Canada v Cameroon | Group Stage 2019
Canada, which dominated the whole territory, was a tight but completely deserved victory. The North American’s least deserved was Kadeisha Buchanan’s lone, match-winning objective–a strong header from a rehearsed corner. Cameroon was hard to break down, but seldom threatened to equalize for the second half and hoped to become stronger in the next few matches.
The circumstances differed widely from the abrupt Montpellier night Canada battles of Cameroon. But four years ago, the score in their opening match was the same and the winner needed a long time.
“We knew coming into this game that it would be difficult and crucial, and you see already in this tournament that not all the favourites come out of these matches with three points. When you’re controlling the ball and controlling the game, some small mistakes can creep in. And Cameroon were always looking for those mistakes to counter-attack with the fast players they had up front. But I was pretty happy with the performance. There were some jitters, of course, but now they’re gone.”
– Kenneth Heiner-Moller, Canada coach
No closer to the record of Abby Wambach. But she was always a team player, Christine Sinclair, and she’ll be simply delighted that Canada begun this year’s Women’s World Cup.
Canada began the two teams better and stayed top all over. Cameroon was looking to counter attack, but a powerful Canadian defense stopped them. Once Canada took the lead, it was more relaxed and monopolized.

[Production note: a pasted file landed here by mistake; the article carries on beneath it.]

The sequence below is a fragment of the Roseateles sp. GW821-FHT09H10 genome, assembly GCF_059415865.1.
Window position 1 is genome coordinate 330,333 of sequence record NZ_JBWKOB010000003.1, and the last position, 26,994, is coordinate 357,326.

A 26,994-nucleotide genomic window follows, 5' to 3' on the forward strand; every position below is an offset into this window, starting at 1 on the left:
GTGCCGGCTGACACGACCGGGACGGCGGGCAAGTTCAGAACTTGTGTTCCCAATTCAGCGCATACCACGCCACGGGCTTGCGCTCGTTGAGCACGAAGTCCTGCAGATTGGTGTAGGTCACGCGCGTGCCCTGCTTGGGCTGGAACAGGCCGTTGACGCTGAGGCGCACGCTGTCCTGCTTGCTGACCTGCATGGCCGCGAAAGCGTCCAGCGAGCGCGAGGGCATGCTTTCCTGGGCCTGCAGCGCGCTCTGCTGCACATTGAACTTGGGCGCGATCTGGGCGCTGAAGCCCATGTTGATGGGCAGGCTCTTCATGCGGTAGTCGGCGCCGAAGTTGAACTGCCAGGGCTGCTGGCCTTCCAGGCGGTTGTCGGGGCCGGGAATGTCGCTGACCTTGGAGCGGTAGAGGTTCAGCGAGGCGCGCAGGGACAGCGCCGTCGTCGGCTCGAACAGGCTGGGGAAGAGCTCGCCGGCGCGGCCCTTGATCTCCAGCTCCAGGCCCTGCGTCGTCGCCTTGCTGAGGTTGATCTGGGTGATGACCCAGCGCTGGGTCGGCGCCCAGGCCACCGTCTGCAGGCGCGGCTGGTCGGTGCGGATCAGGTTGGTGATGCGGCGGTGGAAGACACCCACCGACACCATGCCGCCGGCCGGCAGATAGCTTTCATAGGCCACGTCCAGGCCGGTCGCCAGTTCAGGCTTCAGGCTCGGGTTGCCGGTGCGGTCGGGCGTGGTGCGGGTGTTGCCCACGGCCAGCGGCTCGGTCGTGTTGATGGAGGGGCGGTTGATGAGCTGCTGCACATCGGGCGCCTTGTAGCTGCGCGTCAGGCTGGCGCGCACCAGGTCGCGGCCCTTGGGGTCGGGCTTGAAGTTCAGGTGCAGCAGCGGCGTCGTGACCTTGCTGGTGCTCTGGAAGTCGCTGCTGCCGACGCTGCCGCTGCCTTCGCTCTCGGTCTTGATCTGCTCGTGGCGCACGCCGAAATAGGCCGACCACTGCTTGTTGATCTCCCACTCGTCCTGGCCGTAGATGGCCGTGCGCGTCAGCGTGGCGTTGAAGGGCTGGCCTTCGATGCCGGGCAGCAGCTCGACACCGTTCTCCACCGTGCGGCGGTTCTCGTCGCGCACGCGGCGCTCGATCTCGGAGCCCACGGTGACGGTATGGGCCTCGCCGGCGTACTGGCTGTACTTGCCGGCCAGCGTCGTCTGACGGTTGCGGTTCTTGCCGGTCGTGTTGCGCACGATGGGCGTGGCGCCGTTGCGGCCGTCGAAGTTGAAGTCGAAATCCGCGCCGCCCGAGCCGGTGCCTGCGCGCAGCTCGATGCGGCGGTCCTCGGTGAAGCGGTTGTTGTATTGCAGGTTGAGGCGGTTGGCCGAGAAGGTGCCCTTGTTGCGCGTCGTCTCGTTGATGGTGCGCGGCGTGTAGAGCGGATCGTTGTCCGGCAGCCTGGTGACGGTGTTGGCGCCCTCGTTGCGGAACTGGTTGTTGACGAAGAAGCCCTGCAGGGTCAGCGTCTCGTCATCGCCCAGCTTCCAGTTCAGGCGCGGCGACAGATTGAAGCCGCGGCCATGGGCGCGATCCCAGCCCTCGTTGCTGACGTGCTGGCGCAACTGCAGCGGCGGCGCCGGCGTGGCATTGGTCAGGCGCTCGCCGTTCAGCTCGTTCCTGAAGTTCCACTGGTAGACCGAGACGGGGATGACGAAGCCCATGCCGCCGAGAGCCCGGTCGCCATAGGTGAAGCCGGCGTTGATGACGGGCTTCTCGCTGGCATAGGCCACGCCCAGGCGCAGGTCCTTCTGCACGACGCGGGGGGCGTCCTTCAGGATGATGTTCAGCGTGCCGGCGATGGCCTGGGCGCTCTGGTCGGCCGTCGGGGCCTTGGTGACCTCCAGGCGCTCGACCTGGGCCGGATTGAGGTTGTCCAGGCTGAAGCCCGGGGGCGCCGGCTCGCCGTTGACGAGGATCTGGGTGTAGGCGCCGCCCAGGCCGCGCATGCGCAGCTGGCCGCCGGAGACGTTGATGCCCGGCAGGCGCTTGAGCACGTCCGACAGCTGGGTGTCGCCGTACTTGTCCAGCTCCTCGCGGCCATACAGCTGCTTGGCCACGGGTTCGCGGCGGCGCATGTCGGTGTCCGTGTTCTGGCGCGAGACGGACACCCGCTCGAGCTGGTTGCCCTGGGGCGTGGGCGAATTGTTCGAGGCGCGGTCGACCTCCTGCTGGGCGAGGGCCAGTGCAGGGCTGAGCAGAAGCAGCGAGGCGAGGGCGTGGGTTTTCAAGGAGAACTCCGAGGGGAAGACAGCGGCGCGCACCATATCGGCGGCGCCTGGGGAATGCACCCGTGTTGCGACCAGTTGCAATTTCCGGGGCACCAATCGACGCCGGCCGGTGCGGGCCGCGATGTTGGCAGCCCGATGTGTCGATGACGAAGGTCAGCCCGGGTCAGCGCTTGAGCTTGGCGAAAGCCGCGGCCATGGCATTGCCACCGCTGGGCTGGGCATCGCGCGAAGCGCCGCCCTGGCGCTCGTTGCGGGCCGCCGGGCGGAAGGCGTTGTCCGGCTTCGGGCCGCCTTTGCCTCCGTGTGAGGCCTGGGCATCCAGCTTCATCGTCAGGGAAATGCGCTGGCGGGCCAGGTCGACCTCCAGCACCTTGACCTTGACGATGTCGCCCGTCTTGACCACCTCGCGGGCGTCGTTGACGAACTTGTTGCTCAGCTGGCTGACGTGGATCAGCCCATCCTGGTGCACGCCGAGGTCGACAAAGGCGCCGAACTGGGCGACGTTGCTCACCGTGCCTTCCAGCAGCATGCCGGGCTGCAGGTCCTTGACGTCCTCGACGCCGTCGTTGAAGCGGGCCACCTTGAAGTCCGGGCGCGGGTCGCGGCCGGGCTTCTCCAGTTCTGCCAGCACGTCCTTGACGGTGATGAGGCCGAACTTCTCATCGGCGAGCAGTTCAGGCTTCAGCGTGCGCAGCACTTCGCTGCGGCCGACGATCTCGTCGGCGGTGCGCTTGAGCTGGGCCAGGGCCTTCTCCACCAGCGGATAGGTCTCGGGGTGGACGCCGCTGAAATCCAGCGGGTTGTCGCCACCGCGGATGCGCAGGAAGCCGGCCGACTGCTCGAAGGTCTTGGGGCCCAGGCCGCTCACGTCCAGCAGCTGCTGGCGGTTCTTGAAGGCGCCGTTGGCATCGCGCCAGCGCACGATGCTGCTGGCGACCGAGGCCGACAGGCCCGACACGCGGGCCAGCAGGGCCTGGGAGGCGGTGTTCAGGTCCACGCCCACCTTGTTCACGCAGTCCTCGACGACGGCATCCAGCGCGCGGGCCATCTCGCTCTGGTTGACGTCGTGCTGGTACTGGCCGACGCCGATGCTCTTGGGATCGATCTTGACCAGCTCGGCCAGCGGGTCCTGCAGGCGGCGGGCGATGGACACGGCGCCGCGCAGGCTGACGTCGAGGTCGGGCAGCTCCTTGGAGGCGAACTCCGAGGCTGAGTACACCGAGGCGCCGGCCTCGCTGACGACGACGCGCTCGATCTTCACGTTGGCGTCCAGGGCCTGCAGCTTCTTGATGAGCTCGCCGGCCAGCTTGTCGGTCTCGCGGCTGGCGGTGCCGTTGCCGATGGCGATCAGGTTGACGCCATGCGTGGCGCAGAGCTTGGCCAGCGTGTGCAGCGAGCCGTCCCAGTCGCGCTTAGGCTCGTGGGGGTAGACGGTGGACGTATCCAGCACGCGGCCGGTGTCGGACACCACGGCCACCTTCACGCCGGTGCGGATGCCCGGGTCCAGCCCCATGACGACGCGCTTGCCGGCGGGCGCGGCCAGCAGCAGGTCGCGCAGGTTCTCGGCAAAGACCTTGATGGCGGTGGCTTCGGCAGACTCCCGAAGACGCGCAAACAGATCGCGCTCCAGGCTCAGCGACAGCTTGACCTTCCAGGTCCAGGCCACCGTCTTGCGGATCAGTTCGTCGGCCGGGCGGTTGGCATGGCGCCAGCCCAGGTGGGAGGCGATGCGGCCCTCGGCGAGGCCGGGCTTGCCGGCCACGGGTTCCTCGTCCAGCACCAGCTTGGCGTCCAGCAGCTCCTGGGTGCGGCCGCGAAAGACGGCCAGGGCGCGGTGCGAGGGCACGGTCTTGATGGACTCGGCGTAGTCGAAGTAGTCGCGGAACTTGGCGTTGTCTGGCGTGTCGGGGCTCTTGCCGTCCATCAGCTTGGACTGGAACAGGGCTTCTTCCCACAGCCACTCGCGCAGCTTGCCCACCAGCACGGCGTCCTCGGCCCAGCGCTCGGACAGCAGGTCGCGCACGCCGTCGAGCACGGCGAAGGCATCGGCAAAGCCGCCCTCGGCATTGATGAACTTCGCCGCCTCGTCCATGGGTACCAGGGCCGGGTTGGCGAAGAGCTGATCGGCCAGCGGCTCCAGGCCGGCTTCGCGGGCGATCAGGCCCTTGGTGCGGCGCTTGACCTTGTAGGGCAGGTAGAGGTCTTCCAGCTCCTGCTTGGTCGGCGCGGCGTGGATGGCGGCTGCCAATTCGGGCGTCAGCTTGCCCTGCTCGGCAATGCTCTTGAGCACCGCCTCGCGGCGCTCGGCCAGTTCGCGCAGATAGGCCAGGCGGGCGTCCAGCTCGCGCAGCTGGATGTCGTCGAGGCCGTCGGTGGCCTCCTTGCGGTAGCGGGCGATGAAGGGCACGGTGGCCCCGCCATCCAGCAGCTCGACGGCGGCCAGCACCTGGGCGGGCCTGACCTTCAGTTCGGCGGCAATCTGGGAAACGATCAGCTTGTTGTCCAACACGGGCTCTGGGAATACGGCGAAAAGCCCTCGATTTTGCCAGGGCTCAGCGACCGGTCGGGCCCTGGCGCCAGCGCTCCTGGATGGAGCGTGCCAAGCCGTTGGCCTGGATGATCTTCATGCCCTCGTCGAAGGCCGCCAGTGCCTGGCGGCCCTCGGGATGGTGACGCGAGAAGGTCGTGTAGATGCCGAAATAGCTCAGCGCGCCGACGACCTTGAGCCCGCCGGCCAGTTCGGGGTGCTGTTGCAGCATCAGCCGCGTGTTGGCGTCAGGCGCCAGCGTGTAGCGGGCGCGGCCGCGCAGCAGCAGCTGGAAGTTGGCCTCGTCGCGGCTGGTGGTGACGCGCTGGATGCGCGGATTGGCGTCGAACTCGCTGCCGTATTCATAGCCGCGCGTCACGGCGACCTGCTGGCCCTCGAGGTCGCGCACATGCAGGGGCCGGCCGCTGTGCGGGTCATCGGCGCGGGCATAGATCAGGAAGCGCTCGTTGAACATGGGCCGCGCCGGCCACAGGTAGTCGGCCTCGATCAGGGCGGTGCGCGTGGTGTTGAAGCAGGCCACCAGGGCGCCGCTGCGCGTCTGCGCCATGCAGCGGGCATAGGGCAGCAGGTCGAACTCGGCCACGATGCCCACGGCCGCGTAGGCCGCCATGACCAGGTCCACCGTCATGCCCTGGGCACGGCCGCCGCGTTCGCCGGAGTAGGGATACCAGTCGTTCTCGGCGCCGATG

“We prepared our structure and formation, but Canada are fifth in the Women’s Ranking and we are 46th. So we had to be realistic and focus on defending and hitting on the counter-attack. From a tactical point of view, I think the way our formation worked was very good. We were just up against a good team and found ourselves in sticky situations. I’m very happy with the way my girls played but Canada are a more mature team and we saw that out there.”
– Alain Djeumfa, Cameroon coach
What about the debut of France 2019 in Cameroon? Well, on the other side, it always looked like they expect Canada to make a mistake. They were powerful on the back. And that never occurred. That never occurred.
The shortage of objectives and opportunities reminds us of the competitiveness of women’s football. The gap is narrower by year between the traditional giants and the rest. Gabrielle Aboudi Onguene’s ability may be the X factor in a future assault in Cameroon. She always appears deadly when she touches the ball.
Image: Kane Oosty/FIFA